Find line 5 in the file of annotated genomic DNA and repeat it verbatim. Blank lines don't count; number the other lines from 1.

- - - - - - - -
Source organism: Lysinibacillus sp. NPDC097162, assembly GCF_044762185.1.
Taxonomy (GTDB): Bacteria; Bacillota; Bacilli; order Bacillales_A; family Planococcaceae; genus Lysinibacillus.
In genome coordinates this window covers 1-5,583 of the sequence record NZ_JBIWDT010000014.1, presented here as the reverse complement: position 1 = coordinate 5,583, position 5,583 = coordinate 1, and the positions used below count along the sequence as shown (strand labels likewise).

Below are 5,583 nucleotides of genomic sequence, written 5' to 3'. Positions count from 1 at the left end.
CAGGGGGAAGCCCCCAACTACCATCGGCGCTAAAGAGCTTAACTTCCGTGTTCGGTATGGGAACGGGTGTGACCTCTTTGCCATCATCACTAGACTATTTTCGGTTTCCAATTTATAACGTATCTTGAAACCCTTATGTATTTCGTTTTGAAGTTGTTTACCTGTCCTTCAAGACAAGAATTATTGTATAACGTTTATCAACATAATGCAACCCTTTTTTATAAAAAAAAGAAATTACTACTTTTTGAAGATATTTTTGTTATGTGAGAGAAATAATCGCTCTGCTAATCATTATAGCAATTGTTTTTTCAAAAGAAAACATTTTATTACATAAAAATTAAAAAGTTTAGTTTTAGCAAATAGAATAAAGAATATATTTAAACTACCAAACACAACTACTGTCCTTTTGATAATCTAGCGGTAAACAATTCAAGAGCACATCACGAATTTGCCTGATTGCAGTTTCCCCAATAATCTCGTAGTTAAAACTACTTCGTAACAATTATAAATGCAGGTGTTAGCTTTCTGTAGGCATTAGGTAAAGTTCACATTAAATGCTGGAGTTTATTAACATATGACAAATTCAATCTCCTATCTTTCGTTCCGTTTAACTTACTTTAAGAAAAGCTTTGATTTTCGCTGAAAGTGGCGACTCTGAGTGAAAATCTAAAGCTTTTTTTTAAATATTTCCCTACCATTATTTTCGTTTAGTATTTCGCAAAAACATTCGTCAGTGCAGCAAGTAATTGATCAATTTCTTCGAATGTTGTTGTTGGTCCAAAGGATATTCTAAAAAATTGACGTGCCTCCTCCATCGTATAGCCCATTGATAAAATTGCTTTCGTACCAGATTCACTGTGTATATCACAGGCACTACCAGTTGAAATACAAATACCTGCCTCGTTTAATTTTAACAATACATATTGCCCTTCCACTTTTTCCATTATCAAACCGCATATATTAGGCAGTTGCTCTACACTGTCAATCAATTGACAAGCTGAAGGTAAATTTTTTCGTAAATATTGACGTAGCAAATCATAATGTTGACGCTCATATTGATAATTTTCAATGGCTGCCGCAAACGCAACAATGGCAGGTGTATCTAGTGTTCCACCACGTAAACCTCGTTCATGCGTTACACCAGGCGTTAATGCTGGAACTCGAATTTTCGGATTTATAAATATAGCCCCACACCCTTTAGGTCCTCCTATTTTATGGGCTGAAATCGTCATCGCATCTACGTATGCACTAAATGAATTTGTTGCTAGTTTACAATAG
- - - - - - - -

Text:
CAGGGGGAAGCCCCCAACTACCATCGGCGCTAAAGAGCTTAACTTCCGTGTTCGGTATGGGAACGGGTGTGACCTCTTTGCCATCATCACTAGACTATTTTCGGTTTCCAATTTATAACGTATCTTGAAACCCTTATGTATTTCGTTTTGAAGTTGTTTACCTGTCCTTCAAGACAAGAATTATTGTATAACGTTTATCAACATAATGCAACCCTTTTTTATAAAAAAAAGAAATTACTACTTTTTGAAGATATTTTTGTTATGTGAGAGAAATAATCGCTCTGCTAATCATTATAGCAATTGTTTTTTCAAAAGAAAACATTTTATTACATAAAAATTAAAAAGTTTAGTTTTAGCAAATAGAATAAAGAATATATTTAAACTACCAAACACAACTACTGTCCTTTTGATAATCTAGCGGTAAACAATTCAAGAGCACATCACGAATTTGCCTGATTGCAGTTTCCCCAATAATCTCGTAGTTAAAACTACTTCGTAACAATTATAAATGCAGGTGTTAGCTTTCTGTAGGCATTAGGTAAAGTTCACATTAAATGCTGGAGTTTATTAACATATGACAAATTCAATCTCCTATCTTTCGTTCCGTTTAACTTACTTTAAGAAAAGCTTTGATTTTCGCTGAAAGTGGCGACTCTGAGTGAAAATCTAAAGCTTTTTTTTAAATATTTCCCTACCATTATTTTCGTTTAGTATTTCGCAAAAACATTCGTCAGTGCAGCAAGTAATTGATCAATTTCTTCGAATGTTGTTGTTGGTCCAAAGGATATTCTAAAAAATTGACGTGCCTCCTCCATCGTATAGCCCATTGATAAAATTGCTTTCGTACCAGATTCACTGTGTATATCACAGGCACTACCAGTTGAAATACAAATACCTGCCTCGTTTAATTTTAACAATACATATTGCCCTTCCACTTTTTCCATTATCAAACCGCATATATTAGGCAGTTGCTCTACACTGTCAATCAATTGACAAGCTGAAGGTAAATTTTTTCGTAAATATTGACGTAGCAAATCATAATGTTGACGCTCATATTGATAATTTTCAATGGCTGCCGCAAACGCAACAATGGCAGGTGTATCTAGTGTTCCACCACGTAAACCTCGTTCATGCGTTACACCAGGCGTTAATGCTGGAACTCGAATTTTCGGATTTATAAATATAGCCCCACACCCTTTAGGTCCTCCTATTTTATGGGCTGAAATCGTCATCGCATCTACGTATGCACTAAATGAATTTGTTGCTAGTTTACAATAG